No Employer-Sponsored Retirement Plan? Here’s a DIY Version
Half of private-sector workers don’t have a workplace plan
Talk about a retirement crisis: In a country that has effectively told workers they must save for retirement — Social Security was never designed to be the sole source of retirement income — it defies logic that half of private-sector workers are left at a significant disadvantage to workers who happen to land a job with a retirement plan.
A 50-state analysis by the Georgetown University Center for Retirement Initiatives and Econsult Solutions reports that in 2020, 46% of private-sector workers didn’t have access to a workplace plan. And that’s low-balling the problem because the analysis didn’t factor in gig workers and independent contractors, who are always on their own when it comes to retirement saving.
If you don’t have a workplace plan, here’s how to create your own.
More states now offer a plan. There is no federal program that mandates that everyone must have access to a workplace retirement plan. But a handful of states have launched programs to help the uncovered. California, Colorado, Connecticut, Illinois, Maryland, New Jersey and Oregon have programs that will require all employers to automatically enroll in a state-sponsored IRA. (Seattle has a similar program.) New York is in the midst of rolling out a voluntary IRA program. Massachusetts, Vermont, Washington state and New Mexico also have state-sponsored plans that differ somewhat from automatic IRA enrollment.
These state plans are typically just a few years old, or are still in the roll-out stage. (A quick web search of your state and the term “private sector retirement plan” will get you to plenty of info.)
If you have access to an automated IRA plan offered through the state, you need to be honest with yourself. If you know you lack the motivation to open your own IRA account at a discount brokerage, or the discipline to shovel money from your checking account into your own IRA, the state-run plan is going to be a great help: It will get you past these costly behavioral issues.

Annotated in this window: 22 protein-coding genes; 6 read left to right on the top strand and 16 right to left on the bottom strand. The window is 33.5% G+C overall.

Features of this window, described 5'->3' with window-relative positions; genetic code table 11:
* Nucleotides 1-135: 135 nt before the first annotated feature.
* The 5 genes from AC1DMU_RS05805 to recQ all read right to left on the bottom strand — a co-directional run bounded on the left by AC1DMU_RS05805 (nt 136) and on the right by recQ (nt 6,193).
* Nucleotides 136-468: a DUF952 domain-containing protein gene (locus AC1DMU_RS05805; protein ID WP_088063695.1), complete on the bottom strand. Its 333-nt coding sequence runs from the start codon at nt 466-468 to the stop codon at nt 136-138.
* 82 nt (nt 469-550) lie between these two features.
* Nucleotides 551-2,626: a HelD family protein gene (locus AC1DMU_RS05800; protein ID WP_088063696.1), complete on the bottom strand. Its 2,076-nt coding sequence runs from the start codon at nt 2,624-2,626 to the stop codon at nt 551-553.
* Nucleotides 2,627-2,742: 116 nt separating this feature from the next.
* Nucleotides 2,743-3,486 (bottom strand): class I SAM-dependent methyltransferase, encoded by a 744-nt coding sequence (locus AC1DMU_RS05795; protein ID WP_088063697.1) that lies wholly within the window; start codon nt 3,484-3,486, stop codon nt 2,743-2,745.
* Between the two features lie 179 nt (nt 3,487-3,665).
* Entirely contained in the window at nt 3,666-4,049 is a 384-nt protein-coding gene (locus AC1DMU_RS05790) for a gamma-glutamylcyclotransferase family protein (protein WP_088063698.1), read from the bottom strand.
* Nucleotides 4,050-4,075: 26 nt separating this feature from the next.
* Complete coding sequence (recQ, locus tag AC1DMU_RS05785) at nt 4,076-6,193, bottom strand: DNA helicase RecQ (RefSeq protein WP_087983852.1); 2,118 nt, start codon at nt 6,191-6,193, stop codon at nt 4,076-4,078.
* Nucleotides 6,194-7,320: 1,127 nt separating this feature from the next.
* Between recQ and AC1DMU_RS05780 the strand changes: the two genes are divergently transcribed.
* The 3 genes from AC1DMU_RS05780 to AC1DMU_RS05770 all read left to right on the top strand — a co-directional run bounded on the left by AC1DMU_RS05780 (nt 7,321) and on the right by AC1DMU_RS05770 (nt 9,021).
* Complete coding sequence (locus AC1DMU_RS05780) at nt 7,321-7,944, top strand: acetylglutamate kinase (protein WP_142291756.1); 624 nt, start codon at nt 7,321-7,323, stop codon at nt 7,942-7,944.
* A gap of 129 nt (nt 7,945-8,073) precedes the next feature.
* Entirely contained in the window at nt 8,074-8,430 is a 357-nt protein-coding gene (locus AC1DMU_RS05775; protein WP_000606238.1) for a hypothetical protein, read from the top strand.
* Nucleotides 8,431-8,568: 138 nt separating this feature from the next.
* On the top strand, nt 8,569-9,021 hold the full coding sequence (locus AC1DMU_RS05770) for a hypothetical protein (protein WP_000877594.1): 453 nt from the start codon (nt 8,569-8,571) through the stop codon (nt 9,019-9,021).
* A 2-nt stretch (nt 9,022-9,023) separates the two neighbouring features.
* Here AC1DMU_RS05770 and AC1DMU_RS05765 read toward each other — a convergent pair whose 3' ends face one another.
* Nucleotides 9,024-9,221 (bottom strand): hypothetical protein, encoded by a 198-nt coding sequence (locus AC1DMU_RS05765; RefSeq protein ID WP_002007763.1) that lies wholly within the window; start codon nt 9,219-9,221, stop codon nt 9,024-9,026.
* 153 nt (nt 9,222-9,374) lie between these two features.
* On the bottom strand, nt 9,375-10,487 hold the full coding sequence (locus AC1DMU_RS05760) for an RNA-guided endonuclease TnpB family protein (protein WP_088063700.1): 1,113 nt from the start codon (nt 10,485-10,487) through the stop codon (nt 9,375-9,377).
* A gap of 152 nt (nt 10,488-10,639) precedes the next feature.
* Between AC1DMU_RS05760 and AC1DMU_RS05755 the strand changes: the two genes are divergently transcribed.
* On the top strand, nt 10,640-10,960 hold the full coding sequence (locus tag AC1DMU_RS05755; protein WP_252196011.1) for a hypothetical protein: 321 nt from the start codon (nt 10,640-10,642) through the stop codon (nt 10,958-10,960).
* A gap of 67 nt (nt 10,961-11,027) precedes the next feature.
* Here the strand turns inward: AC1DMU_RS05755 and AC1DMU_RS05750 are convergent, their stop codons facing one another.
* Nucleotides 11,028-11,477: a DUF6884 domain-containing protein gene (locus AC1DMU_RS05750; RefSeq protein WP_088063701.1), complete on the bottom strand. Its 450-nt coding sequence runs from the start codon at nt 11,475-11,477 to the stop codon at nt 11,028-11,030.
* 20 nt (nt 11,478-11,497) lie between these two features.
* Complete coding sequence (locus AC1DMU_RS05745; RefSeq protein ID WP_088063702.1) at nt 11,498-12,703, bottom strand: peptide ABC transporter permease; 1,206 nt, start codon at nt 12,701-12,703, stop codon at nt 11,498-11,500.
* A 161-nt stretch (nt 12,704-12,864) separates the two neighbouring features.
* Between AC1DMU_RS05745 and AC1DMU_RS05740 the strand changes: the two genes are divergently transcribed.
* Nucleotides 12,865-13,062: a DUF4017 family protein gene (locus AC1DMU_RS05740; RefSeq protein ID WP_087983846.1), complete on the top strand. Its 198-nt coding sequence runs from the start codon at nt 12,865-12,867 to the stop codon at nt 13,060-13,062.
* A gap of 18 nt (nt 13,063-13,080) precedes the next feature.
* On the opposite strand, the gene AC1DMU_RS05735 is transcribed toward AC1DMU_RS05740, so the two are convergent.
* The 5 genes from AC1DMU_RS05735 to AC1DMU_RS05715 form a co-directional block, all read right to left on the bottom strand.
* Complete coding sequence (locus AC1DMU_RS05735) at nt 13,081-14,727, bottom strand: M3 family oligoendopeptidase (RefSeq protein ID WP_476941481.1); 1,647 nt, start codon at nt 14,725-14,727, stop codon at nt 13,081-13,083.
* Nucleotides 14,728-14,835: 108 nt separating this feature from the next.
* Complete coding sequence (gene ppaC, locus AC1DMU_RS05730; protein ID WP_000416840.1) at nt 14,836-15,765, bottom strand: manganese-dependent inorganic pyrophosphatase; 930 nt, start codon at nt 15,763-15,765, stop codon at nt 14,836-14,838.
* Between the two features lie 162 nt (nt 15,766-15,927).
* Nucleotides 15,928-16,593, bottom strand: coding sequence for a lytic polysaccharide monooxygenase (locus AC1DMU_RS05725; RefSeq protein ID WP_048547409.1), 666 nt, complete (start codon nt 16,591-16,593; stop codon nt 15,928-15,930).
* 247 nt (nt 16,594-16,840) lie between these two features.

That’s worth a ton. If you have it in you to run your own IRA (it’s not hard, promise) that can be the better way to go. And for any states without a plan, your own IRA is obviously the only way to go. Keep reading.
Set up your own IRA with automatic contributions. You can open an IRA account online, for free. Fidelity and Schwab do not impose an investment minimum. At Vanguard the minimum to start is $1,000 if you opt for one of its target date funds.
Betterment, a roboadvisor, also offers IRA accounts with no investment minimum, but there’s an annual fee for the service. The roboadvisor Wealthfront requires a $500 minimum investment to open an IRA account. Roboadvisors handle the investment decisions for you, based on your feedback to some investing (risk) questions you provide.
All of these options allow you to set up an automatic transfer from your checking account into your IRA account. It can be weekly, monthly or quarterly. Signing up for this free service (your bank won’t charge you either) is crucial. The secret sauce of retirement saving, whether it’s in a 401(k) or an IRA, is committing to actually save money.
You’ll need to choose between a Roth IRA or a traditional IRA. For a variety of reasons, if you qualify for the Roth, it’s a smart option to consider.
Not sure how to invest your money in the IRA? Every brokerage offers a target date fund option.
Your own IRA at a discount brokerage can be a better deal than a state-run plan because of the cost. Because the state-run plans are relatively new and have yet to amass big assets, the annual fee that participants pay typically is 0.50% or more of a participant’s account balance. With some plans, the fee is 1%. When you purchase index mutual funds or exchange-traded funds for an IRA at a discount brokerage, the annual fee charged by that fund/ETF (it’s called the annual expense ratio) can be less than 0.10%. That’s a big savings every year.
The DIY approach isn’t perfect, but it’s better than not saving for retirement.
In most workplace retirement plans, the employer chips in a matching contribution, and that helps accelerate savings.
Employer plans also offer the opportunity to save more. In your own IRA, if you work for someone else, the maximum you can save this year is $6,000 if you are younger than 50, $7,000 if you’re at least 50. In an employer sponsored 401(k) or 403(b), the 2021 annual contribution limit is $19,500 if you’re under 50, $26,500 if you’re at least 50. Self employed? With a SEP-IRA you may be able to save a lot more than the regular IRA limits.